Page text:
same event might occur.  However, this value MAY be left in its
   remarking form if there is an SLA agreement between domains that a
   downstream domain handles the remarking problem.

4.3.  Admission control based on probing for bi-directional flows

   This section describes the admission control scheme that uses the
   admission control function based on probing when bi-directional
   reservations are supported.










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PCN-ingress-node  PCN-interior-node  PCN-interior-node   PCN-egress-node

user|                |             |              |               |
data|                |             |              |               |
--->|                | user data   |              |user data      |
    |-------------------------------------------->S (#marked bytes)
    |                |             |              S-------------->|
    |                |             |              S(#unmarked bytes)
    |                |             |              S-------------->|
    |                |             |              S               |
    |                |           probe(re-marked DSCP)            |
    |                |             |              S               |
    |-------------------------------------------->S               |
    |                |             |              S-------------->|
    |                |             |              S               |
    |                |          response(unsuccessful)           |
    |<------------------------------------------------------------|
    |                |             |              S               |


            Figure 5: Admission control based on probing
            for bi-directional admission control (pre-congestion on
            path from PCN-ingress-node towards PCN-egress-node)

   This procedure is similar to the admission control procedure
   described in Section 4.1.  The main difference is related to the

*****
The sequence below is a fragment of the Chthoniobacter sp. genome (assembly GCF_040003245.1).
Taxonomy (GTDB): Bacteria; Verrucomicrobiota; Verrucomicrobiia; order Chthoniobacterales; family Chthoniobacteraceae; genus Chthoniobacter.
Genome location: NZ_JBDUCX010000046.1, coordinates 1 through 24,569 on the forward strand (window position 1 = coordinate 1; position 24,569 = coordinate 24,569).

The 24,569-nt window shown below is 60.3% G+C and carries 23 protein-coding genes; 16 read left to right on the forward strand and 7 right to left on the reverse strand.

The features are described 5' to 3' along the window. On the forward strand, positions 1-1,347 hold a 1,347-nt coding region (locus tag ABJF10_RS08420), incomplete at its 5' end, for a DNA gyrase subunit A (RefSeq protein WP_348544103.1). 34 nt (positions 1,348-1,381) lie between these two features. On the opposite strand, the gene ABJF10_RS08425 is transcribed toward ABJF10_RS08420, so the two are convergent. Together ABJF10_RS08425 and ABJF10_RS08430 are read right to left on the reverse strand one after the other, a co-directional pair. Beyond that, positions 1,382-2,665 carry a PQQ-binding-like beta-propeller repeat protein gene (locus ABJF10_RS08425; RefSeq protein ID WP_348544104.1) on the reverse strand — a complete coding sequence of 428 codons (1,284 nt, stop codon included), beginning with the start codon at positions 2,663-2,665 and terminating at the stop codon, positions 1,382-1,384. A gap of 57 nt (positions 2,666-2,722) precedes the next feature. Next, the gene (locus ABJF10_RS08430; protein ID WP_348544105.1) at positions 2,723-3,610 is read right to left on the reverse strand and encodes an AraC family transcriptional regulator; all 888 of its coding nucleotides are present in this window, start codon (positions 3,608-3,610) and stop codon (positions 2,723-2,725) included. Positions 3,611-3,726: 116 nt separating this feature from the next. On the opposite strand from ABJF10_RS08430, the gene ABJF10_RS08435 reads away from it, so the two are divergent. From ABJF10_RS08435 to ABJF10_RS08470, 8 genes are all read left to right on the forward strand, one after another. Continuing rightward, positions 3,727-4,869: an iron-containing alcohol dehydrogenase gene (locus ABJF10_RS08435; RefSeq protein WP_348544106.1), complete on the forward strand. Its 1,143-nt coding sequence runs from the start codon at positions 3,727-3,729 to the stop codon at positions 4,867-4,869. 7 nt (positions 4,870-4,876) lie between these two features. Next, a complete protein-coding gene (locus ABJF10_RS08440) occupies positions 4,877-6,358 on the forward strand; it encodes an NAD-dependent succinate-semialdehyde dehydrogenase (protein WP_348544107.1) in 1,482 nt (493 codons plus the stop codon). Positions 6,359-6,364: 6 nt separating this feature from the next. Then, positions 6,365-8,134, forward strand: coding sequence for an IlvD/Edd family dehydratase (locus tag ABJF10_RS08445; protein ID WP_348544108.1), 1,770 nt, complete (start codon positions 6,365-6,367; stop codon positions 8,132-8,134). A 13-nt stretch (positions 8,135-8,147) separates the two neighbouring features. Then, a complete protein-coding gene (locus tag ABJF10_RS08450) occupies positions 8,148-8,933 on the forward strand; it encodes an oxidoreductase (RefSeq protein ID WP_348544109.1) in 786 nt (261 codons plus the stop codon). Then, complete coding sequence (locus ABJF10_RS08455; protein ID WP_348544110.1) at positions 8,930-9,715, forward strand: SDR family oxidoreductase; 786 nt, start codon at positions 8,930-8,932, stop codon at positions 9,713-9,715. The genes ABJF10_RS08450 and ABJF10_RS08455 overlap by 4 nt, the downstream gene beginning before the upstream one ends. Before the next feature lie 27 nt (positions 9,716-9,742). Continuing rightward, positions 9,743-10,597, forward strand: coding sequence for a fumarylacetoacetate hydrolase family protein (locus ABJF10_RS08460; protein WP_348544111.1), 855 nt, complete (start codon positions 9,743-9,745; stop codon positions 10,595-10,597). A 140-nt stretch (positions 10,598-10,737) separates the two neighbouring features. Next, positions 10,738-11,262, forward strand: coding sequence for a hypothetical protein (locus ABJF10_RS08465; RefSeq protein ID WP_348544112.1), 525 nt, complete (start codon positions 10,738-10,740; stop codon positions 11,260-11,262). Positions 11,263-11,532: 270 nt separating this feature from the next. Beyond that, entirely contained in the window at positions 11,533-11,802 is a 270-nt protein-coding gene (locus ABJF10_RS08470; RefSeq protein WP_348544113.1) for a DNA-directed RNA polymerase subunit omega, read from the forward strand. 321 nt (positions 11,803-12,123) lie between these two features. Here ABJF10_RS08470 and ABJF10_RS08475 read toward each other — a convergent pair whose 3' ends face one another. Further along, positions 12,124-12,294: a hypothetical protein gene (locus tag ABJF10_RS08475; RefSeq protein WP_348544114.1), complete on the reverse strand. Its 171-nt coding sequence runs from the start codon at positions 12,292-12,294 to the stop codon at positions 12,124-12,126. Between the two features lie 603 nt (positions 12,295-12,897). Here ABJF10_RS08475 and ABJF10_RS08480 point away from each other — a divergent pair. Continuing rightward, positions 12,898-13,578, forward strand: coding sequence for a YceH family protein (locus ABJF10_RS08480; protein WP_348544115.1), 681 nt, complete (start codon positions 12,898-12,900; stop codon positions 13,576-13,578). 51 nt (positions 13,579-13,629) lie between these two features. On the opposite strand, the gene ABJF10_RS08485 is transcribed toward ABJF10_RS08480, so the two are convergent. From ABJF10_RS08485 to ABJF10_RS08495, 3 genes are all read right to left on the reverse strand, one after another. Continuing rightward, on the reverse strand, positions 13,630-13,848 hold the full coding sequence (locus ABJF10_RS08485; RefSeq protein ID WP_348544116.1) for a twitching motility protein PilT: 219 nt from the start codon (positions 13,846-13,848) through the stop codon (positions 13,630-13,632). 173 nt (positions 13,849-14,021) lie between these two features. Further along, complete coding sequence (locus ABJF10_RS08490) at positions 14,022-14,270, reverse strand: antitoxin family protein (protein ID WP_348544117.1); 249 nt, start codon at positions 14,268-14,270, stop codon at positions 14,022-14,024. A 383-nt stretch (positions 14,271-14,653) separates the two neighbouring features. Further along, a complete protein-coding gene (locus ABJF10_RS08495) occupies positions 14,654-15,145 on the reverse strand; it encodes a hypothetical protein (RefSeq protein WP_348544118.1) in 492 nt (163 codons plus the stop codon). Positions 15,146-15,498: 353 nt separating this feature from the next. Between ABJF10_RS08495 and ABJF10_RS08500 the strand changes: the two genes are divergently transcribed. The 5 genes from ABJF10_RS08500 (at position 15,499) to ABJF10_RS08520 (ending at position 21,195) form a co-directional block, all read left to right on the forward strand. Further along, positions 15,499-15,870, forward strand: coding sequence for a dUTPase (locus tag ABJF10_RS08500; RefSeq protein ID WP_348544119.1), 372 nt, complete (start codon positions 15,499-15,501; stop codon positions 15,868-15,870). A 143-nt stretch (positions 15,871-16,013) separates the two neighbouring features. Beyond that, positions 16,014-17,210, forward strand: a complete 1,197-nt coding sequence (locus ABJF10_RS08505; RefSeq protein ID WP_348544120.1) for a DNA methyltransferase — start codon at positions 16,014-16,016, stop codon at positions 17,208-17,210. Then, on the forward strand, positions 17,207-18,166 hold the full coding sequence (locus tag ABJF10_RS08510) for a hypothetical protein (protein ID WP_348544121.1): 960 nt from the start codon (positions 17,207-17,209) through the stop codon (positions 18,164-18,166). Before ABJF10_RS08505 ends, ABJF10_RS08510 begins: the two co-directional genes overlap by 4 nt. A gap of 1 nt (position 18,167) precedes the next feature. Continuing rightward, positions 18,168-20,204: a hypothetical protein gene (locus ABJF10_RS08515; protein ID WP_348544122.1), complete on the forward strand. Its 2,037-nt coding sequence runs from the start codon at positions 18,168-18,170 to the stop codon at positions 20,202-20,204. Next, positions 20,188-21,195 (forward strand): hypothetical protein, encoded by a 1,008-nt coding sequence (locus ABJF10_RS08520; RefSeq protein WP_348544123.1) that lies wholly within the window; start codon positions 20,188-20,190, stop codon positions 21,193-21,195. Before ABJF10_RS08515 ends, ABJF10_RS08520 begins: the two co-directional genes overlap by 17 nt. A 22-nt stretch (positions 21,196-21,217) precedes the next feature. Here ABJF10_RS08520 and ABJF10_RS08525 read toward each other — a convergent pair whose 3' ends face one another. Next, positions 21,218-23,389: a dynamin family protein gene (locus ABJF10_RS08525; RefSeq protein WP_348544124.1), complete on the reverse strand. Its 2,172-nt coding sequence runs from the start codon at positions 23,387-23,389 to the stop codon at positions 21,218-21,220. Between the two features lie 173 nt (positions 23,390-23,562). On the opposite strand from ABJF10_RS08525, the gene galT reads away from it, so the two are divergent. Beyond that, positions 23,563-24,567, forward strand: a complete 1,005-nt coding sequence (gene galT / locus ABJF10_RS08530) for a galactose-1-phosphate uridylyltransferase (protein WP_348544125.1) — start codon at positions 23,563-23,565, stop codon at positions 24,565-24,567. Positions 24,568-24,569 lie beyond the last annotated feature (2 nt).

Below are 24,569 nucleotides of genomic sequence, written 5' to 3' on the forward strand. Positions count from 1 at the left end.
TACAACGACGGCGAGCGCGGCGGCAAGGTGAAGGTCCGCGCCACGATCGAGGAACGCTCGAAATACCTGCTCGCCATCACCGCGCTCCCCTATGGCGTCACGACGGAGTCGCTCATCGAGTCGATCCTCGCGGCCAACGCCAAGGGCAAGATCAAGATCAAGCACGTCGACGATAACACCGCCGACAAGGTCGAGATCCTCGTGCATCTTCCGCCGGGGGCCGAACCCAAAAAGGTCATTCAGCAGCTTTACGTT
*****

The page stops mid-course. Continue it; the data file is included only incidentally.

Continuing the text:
location of the PCN-interior-ndoe that operates in admission control
   state, i.e., "forward" path (i.e., path between PCN-ingress-node
   towards PCN-egress-node) or "reverse" path (i.e., path between PCN-
   egress-node towards PCN-ingress-node).  Figure 5 shows the scenario
   where the pre-congested PCN-interior-node is located in the "forward"
   path.  The functionality of providing admission control is the same
   as the one described in Section 4.1, Figure 2.  Figure 6 shows the
   scenario where the pre-congested PCN-interior-node is located in the
   "reverse" path.  The probe packet sent in the "forward" direction
   will not be affected by the pre-congested PCN-interior-node, while
   the DSCP value in the IP header of any packet of the "reverse"
   direction flow and also of the probe packet that carries the sent in
   the "reverse" direction will be remarked by the pre-congested node.
   The PCN-ingress-node is in this way notified that a pre-congestion
   situation occurred in the network and therefore it is able to reject
   the new initiation of the reservation.









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PCN-ingress-node  PCN-interior-node  PCN-interior-node   PCN-egress-node

user|                |                |           |               |
data|                |                |           |               |
--->|                | user data      |           |               |
    |-------------------------------------------->|user data      |user
    |                |                |           |-------------->|data
    |                |                |           |               |--->
    |                |                |           |               |user
    |                |                |           |               |data
    |                |                |           |               |<---
    |                S                | user data |               |
    |                S  user data     |<--------------------------|
    |   user data    S<---------------|           |               |